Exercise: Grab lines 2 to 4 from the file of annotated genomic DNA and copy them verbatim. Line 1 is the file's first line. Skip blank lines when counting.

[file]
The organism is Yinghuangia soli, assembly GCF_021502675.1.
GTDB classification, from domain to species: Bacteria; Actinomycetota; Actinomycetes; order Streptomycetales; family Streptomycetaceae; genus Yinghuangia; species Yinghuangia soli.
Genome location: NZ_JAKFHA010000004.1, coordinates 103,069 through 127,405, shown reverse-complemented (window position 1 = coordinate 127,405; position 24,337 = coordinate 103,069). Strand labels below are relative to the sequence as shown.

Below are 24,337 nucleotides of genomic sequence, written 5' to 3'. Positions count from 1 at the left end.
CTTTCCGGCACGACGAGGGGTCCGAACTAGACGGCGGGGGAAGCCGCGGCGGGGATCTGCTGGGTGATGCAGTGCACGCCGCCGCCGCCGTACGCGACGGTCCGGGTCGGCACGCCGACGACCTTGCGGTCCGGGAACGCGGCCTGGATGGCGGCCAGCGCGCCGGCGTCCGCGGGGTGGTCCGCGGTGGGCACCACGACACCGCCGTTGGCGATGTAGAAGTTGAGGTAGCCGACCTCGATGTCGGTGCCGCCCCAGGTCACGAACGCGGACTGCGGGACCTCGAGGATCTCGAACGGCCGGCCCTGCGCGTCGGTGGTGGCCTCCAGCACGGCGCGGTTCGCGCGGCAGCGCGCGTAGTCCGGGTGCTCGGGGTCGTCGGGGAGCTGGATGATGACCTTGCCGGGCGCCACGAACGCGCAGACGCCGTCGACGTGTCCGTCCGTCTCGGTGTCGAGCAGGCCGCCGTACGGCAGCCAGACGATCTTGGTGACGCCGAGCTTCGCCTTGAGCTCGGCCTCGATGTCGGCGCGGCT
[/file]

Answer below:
GTDB classification, from domain to species: Bacteria; Actinomycetota; Actinomycetes; order Streptomycetales; family Streptomycetaceae; genus Yinghuangia; species Yinghuangia soli.
Genome location: NZ_JAKFHA010000004.1, coordinates 103,069 through 127,405, shown reverse-complemented (window position 1 = coordinate 127,405; position 24,337 = coordinate 103,069). Strand labels below are relative to the sequence as shown.

Below are 24,337 nucleotides of genomic sequence, written 5' to 3'. Positions count from 1 at the left end.